More than 150 held as PSG fans riot after defeat in Champions League final
PARIS: More than 150 people were arrested as Paris Saint-Germain fans set cars ablaze, smashed shop windows and clashed with police in the French capital after their team's Champions League final defeat to Bayern Munich, police said Monday.
The violence occurred around the Parc des Princes stadium and on the Champs-Elysees avenue during and after the match on Sunday night, police said on Twitter.
Thousands of supporters had gathered at the Parc des Princes to cheer on PSG, lighting flares and chanting as they watched the 1-0 defeat in Lisbon on a big screen.
Even as it battles a resurgence of coronavirus infection, France allows up to 5,000 people to attend big events such as sports matches, provided social distancing and other protective measures are in place.
The trouble lasted several hours, as groups of fans threw bottles and fireworks at police, who responded with tear gas and rubber bullets, an AFP reporter said.
On the Champs-Elysees, vehicles were set on fire, windows broken and shops vandalised.
Police said 151 people were arrested on charges including violence against law enforcers, theft, possession of stolen goods, damage to property and refusing orders to disperse.
They include 49 minors. Interior Minister Gerald Darmanin said on Twitter that 16 police were injured, 12 shops attacked and about 15 vehicles damaged in the rampage.
In a tweet on Sunday night, he condemned the "unacceptable" violence and thanked the police who arrested "small violent groups, troublemakers."
Burned-out cars and broken glass still littered the Champs-Elysees Monday morning, where rioters had vandalised and broken into a flagship branch of French sports goods chain Decathlon.
Far-right National Rally (RN) leader Marine Le Pen, in a tweet, accused the government of failing to "prevent scenes of rioting that tarnish sport and ridicule the authority of the state."
Social distancing measures were ignored inside and outside the Parc des Princes among fans who had hoped to see their Qatar-owned team's first triumph in Europe's top club competition.
Police said 404 people were stopped for not wearing face masks, now mandatory in parts of the city as part of measures to curb the coronavirus outbreak.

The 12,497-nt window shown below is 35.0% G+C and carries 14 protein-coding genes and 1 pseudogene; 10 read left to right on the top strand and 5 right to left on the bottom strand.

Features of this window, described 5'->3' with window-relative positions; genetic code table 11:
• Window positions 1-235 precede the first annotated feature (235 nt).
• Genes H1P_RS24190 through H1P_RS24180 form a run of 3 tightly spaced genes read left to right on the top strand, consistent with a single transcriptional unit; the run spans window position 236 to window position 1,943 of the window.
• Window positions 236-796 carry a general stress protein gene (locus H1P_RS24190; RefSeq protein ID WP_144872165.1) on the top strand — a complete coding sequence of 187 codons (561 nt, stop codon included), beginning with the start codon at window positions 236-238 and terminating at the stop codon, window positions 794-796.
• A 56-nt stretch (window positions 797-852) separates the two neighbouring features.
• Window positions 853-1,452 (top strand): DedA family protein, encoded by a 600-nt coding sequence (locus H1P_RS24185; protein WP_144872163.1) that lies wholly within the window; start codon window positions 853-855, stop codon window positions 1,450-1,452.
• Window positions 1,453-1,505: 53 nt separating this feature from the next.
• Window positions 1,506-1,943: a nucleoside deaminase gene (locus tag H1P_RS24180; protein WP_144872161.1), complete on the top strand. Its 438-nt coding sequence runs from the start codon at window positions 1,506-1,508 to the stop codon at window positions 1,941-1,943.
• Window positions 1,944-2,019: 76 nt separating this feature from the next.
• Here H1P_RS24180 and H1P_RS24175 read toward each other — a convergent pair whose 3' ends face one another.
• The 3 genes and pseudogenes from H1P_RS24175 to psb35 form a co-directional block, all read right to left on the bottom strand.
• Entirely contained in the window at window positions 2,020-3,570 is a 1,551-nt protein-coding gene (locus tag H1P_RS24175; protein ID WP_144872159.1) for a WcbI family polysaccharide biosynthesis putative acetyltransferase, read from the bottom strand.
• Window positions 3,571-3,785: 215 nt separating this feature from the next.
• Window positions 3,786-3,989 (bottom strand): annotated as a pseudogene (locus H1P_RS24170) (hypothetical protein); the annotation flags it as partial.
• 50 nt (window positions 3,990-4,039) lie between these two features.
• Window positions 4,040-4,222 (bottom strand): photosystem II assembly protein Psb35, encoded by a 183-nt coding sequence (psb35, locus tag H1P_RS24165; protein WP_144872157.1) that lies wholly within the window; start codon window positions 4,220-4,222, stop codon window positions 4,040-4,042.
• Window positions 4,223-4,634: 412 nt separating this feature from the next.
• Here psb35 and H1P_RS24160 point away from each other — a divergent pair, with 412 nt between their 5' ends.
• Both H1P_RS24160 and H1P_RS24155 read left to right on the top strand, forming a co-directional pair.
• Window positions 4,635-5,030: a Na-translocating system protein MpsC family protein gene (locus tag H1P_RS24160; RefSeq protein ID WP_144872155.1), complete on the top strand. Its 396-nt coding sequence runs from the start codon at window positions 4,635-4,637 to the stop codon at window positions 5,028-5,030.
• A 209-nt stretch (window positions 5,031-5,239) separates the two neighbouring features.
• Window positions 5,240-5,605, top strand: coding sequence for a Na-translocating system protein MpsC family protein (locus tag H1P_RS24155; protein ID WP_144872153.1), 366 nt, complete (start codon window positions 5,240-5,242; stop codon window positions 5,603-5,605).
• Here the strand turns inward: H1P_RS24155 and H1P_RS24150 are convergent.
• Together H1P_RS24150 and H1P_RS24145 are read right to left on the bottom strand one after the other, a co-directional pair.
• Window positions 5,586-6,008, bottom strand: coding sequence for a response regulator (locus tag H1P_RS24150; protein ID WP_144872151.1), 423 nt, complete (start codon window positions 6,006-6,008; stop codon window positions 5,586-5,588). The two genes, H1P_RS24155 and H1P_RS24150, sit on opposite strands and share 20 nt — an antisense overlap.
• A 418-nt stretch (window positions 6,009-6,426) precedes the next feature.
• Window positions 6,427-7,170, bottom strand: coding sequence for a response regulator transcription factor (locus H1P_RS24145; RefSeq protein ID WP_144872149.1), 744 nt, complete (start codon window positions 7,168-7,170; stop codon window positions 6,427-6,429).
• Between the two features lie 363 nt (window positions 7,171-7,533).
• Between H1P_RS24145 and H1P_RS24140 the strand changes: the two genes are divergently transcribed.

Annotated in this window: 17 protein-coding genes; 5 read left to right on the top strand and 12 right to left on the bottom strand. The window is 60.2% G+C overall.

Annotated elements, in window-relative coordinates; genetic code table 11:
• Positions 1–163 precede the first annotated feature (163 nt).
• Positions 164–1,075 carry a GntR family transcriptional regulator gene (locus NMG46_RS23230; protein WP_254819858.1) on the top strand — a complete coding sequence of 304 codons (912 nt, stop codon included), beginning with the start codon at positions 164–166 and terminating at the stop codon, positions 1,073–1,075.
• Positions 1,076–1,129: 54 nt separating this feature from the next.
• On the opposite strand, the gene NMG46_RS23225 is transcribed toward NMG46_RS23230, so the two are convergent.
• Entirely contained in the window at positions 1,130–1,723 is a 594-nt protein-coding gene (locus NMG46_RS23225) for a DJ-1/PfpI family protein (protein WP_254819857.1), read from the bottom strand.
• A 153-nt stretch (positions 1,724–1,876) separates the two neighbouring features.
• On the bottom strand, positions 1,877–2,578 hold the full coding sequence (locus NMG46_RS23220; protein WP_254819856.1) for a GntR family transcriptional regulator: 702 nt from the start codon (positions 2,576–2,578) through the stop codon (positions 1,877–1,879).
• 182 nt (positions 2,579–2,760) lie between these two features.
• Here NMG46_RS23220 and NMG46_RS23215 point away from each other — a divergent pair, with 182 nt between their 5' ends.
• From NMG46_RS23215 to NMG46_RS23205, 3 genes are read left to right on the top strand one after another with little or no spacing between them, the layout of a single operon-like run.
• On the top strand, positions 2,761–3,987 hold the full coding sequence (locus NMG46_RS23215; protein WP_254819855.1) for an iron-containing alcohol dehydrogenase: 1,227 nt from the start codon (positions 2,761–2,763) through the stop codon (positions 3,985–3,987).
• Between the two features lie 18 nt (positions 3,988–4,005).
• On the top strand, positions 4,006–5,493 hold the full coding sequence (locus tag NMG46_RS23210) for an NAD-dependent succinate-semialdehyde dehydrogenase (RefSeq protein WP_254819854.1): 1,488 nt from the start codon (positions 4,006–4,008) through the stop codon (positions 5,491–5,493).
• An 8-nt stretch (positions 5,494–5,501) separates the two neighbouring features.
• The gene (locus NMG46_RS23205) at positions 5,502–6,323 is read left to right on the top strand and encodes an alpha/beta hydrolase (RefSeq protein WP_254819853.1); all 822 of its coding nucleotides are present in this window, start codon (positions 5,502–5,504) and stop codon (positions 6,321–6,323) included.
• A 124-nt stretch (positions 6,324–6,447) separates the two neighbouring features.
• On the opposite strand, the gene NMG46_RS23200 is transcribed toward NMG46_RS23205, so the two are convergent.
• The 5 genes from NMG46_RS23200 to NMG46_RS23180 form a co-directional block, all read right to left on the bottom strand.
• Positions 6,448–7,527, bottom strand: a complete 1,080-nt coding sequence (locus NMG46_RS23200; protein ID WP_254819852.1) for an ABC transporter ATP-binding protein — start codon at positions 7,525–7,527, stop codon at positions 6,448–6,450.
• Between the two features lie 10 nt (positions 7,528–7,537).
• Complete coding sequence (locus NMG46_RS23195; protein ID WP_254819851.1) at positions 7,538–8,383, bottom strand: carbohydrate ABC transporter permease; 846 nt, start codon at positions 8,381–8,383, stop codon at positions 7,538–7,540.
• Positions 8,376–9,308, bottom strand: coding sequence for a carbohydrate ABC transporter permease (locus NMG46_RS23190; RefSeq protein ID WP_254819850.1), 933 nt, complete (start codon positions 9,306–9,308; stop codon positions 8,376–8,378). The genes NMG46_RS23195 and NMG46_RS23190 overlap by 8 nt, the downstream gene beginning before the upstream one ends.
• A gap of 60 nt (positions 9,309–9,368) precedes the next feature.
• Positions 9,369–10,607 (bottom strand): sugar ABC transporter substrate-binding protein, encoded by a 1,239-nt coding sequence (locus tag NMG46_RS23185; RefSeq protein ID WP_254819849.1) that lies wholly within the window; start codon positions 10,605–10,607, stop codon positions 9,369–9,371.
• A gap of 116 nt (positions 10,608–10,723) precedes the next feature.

Anne Souyris, deputy Paris mayor in charge of health issues, said supporters who followed the match in groups should all take coronavirus tests.
"All those who stayed together all the evening and the night need to go and do a test," she told Franceinfo radio.
"We see hundreds upon hundreds of people who are not wearing a mask and that's a real problem," she said. "I firmly urge all those who were on the Champs-Elysees to get tested," she added.
There has been growing concern in recent days over a surge in coronavirus cases in France which authorities have blamed largely on young people not observing social distancing rules.
Almost 4,900 new cases were recorded on Sunday, a new post-lockdown record.
'Party' in Marseille
Paris mayor Anne Hidalgo had called for "mature celebrations" should PSG beat Bayern, after supporters clashed with police following their 3-0 win over RB Leipzig in the semi-finals.
"I'm gutted! They wasted too many chances and unfortunately in the final that just doesn't fly," said Nicolas Mounier as he left the stadium peacefully.
"We are disappointed but we weren't dreadful," another PSG fan, Anne Vaneson, told AFP.
"In the first half, we were on a level playing field but we paid for a dip in performance in the first 20 minutes of the second half."
In the Mediterranean city of Marseille emotions were different. Supporters of local favourites Olympique de Marseille could not hide their glee over the downfall of their Paris rivals.
"It is time to party, they have lost!" said Samir M'Kirech, watching the match at a pub in the Vieux-Port waterside area of the city where a huge cheer had gone up as Bayern scored the winning goal.
Police urged any PSG supporters in Marseille to remain discreet and even banned supporters from wearing PSG shirts around the Vieux-Port. That decision was rapidly reversed after an outcry.